Schenectady County

Contractor helps restore veteran’s flooded Rotterdam Junction home

Timothy McCabe, the owner of a local drywall contracting business, didn’t think twice about helping

Timothy McCabe has a special place in his heart for veterans.

His great-grandfather was in the cavalry during the Civil War and his great-granduncle died in the Confederacy’s notorious Andersonville Prison. His grandfather helped track down Mexican bandit Pancho Villa before serving in World War I, and his father fought in the Battle of Hürtgen Forest during World War II.

That’s why McCabe, the owner of a local drywall contracting business, didn’t think twice about helping Roger Williams in his time of need. The 77-year-old Korean War veteran has been struggling to recover ever since 4 feet of floodwater inundated his small ranch-style home in Rotterdam Junction late last summer.

With Veterans Day approaching,

How to help

Habitat for Humanity of Schenectady County is organizing volunteers for work at the St. Margaret of Cortona Roman Catholic Church rectory at 9 a.m. Saturday. For information, call Anne Rockwood at 881-5001.

McCabe decided it was time to give something back to someone who had served the country. This week, he began finishing the interior of Williams’ home in the hope of returning the former U.S. Marine to a sense of normalcy.

“It was something that seemed to resonate with me,” he said.

By Wednesday afternoon, McCabe’s crews had already covered the bare studs of Williams’ gutted home and started taping the drywall. They hoped to have the walls sanded down and ready for a fresh coat of paint by the time Veterans Day rolled around today.

Williams didn’t get a chance to look at the first day of work. By the time he arrived Wednesday, he could hardly believe the progress.

“It’s unbelievable, isn’t it?” he said, pointing to one of the new walls in his living room. “I almost fell over when I saw it.”

Williams, who is disabled, has stayed with his son in Rotterdam since the flood. He contemplated abandoning the home in favor of a senior living facility until Scotia contractor Gary Riggi introduced himself.

Riggi had been organizing a volunteer effort with his church and was able to get a team together to help gut Williams’ home. Several days later, he arranged for an electrician to rewire the home and restore its power, giving Williams hope that he could one day return to the place that stands as one of the last physical reminders of his wife.

In December, Frances Williams died in her sleep in the living room of the home. Williams found her several hours later.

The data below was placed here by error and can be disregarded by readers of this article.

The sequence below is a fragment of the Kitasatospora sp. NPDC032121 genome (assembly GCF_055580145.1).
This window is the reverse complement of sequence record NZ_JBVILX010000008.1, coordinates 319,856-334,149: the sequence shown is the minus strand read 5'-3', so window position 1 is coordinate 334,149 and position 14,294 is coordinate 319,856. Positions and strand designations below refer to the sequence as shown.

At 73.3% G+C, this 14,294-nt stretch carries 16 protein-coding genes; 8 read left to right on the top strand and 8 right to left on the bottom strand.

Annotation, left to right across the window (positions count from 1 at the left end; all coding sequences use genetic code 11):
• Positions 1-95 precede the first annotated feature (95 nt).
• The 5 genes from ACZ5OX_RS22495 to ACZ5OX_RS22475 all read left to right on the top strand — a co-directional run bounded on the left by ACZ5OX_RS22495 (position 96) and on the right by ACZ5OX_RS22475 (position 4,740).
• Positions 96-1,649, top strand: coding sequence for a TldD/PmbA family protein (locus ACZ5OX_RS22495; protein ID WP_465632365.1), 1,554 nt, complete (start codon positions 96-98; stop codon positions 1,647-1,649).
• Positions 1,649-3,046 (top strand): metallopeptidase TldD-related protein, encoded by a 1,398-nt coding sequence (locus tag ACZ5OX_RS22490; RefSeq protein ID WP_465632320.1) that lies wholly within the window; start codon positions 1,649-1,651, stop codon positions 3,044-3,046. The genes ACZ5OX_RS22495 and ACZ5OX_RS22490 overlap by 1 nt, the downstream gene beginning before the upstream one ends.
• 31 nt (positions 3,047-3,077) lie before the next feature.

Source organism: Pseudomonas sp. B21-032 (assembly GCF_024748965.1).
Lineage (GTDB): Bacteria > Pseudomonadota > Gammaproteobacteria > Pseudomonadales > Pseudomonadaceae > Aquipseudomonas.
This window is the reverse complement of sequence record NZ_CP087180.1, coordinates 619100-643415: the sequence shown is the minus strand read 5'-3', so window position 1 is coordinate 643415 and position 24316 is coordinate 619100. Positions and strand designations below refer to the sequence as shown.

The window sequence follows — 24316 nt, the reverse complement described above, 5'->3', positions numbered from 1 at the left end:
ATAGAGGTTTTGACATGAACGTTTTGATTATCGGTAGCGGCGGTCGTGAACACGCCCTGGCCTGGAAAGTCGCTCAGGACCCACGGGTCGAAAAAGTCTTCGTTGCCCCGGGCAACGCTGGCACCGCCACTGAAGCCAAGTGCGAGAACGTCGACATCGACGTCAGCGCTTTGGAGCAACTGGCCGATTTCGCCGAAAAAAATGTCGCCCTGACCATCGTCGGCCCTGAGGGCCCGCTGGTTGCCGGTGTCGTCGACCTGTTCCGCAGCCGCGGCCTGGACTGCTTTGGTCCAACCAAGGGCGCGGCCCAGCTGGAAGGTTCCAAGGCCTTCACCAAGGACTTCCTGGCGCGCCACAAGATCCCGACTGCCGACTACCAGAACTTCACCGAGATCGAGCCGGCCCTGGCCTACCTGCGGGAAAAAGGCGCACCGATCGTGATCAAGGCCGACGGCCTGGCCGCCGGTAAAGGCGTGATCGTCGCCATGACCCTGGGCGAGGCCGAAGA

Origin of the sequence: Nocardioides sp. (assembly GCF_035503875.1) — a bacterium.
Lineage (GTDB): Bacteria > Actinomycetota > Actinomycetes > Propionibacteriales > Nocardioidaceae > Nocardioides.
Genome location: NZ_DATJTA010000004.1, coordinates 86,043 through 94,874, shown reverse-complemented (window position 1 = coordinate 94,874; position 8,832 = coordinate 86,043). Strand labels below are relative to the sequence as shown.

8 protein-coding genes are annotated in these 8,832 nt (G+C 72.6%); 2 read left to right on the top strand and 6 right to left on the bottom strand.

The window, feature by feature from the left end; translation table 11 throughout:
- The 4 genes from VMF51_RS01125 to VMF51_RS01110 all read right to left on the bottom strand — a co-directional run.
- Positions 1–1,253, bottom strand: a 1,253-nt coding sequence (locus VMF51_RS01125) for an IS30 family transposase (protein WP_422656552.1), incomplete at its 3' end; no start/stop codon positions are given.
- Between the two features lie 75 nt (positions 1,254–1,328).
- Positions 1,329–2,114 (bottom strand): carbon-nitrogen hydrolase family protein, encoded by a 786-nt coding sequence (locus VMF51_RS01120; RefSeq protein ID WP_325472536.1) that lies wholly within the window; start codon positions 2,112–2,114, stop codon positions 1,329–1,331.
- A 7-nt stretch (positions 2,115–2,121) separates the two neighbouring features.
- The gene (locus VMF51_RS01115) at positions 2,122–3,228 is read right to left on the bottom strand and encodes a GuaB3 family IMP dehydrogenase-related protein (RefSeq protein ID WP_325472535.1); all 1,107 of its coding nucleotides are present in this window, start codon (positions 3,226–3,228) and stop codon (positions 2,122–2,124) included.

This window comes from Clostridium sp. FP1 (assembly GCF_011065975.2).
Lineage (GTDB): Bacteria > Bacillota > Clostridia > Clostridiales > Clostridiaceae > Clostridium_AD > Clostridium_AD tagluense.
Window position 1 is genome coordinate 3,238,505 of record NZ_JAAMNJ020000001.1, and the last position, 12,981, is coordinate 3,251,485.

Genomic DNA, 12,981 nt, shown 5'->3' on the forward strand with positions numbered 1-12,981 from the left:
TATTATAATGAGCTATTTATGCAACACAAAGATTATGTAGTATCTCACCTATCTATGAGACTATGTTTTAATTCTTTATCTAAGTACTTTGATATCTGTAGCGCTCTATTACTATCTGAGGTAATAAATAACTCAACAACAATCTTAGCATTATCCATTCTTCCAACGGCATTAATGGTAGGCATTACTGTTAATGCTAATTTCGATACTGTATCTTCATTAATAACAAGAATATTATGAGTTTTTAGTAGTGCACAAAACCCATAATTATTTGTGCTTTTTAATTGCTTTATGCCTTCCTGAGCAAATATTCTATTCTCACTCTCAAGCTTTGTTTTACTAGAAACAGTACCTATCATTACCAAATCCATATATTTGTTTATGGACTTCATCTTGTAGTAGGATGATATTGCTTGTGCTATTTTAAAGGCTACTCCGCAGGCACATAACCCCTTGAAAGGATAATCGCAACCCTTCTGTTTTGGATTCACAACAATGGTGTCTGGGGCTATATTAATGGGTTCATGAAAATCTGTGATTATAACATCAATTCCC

“I walked over there to wake her up, and she was cool to the touch,” he recalled.

The flood destroyed nearly all of the possessions Williams had saved. Only a few framed pictures that were hanging on his wall survived.

“Everything fell apart,” he said. “We couldn’t salvage anything.”

The home today is a different story. A new furnace was installed this week, finally bringing heat back, and McCabe’s work is quickly restoring the interior aesthetics.

“They say I’m going to be in before Thanksgiving,” he said. “Seeing this, I’m beginning to believe it.”

Anne Rockwood, a construction manager with Habitat for Humanity of Schenectady County, said the recovery effort in Rotterdam Junction could use more skilled volunteers like McCabe. She said about a half-dozen volunteers are helping during weekdays and about a dozen on weekends, but there’s still a monumental amount of work to be done.

Among the roughly 100 homes damaged by flooding, about half have been restored. Some are still without heat, and many others are damaged beyond the means the owners have to restore them.

“No one here has enough money to do the amount of work they need done in their houses,” she said.

Some also forget how bad the damage is in Rotterdam Junction, since most of it is cloaked inside the homes. Rockwood said this lack of visibility typically means fewer volunteers, which makes repairing the homes more difficult before the winter weather touches down.

“We still need more help, and skilled help in particular,” she said.

McCabe was turned on to helping Williams after he was contacted by Rotterdam Code Enforcement Officer Pat Carroll. He wanted to help in the hamlet’s recovery effort, but in a way more intimate than a monetary donation.

“Money just falls into a black hole and is impersonal,” he said, “but this is personal.”

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